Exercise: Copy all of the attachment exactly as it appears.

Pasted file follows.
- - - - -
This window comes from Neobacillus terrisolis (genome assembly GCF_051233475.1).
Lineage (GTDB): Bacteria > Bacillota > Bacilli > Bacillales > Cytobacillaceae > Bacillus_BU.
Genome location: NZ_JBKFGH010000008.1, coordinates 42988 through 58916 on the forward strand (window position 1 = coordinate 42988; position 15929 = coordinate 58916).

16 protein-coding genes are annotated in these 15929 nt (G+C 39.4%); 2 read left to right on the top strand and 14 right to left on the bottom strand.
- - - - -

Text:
This window comes from Neobacillus terrisolis (genome assembly GCF_051233475.1).
Lineage (GTDB): Bacteria > Bacillota > Bacilli > Bacillales > Cytobacillaceae > Bacillus_BU.
Genome location: NZ_JBKFGH010000008.1, coordinates 42988 through 58916 on the forward strand (window position 1 = coordinate 42988; position 15929 = coordinate 58916).

16 protein-coding genes are annotated in these 15929 nt (G+C 39.4%); 2 read left to right on the top strand and 14 right to left on the bottom strand.